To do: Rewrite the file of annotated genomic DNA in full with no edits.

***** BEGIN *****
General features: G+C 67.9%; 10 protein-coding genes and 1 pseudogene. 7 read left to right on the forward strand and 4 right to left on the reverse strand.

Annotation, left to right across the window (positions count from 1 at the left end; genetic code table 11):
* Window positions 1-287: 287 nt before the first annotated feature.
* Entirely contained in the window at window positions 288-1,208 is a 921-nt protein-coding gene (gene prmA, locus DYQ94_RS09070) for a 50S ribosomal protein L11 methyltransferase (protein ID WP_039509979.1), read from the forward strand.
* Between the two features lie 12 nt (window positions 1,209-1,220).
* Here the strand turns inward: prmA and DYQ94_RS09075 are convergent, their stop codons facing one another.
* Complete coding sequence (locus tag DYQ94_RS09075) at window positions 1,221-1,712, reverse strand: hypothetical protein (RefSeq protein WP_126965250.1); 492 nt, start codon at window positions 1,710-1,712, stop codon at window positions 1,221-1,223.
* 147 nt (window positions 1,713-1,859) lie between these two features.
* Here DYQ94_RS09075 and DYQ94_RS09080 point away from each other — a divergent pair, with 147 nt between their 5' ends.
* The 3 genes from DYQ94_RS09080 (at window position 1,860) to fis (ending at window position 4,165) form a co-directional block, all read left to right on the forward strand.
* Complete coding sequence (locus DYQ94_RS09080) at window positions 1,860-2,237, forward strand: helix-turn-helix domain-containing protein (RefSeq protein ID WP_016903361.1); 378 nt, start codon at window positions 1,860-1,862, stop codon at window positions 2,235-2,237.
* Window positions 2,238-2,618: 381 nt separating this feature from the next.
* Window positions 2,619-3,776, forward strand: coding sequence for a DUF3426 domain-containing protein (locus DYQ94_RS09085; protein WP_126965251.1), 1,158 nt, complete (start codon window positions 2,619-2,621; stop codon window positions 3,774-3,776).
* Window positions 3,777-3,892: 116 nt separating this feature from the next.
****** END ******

General features: G+C 67.9%; 10 protein-coding genes and 1 pseudogene. 7 read left to right on the forward strand and 4 right to left on the reverse strand.

Annotation, left to right across the window (positions count from 1 at the left end; genetic code table 11):
* Window positions 1-287: 287 nt before the first annotated feature.
* Entirely contained in the window at window positions 288-1,208 is a 921-nt protein-coding gene (gene prmA, locus DYQ94_RS09070) for a 50S ribosomal protein L11 methyltransferase (protein ID WP_039509979.1), read from the forward strand.
* Between the two features lie 12 nt (window positions 1,209-1,220).
* Here the strand turns inward: prmA and DYQ94_RS09075 are convergent, their stop codons facing one another.
* Complete coding sequence (locus tag DYQ94_RS09075) at window positions 1,221-1,712, reverse strand: hypothetical protein (RefSeq protein WP_126965250.1); 492 nt, start codon at window positions 1,710-1,712, stop codon at window positions 1,221-1,223.
* 147 nt (window positions 1,713-1,859) lie between these two features.
* Here DYQ94_RS09075 and DYQ94_RS09080 point away from each other — a divergent pair, with 147 nt between their 5' ends.
* The 3 genes from DYQ94_RS09080 (at window position 1,860) to fis (ending at window position 4,165) form a co-directional block, all read left to right on the forward strand.
* Complete coding sequence (locus DYQ94_RS09080) at window positions 1,860-2,237, forward strand: helix-turn-helix domain-containing protein (RefSeq protein ID WP_016903361.1); 378 nt, start codon at window positions 1,860-1,862, stop codon at window positions 2,235-2,237.
* Window positions 2,238-2,618: 381 nt separating this feature from the next.
* Window positions 2,619-3,776, forward strand: coding sequence for a DUF3426 domain-containing protein (locus DYQ94_RS09085; protein WP_126965251.1), 1,158 nt, complete (start codon window positions 2,619-2,621; stop codon window positions 3,774-3,776).
* Window positions 3,777-3,892: 116 nt separating this feature from the next.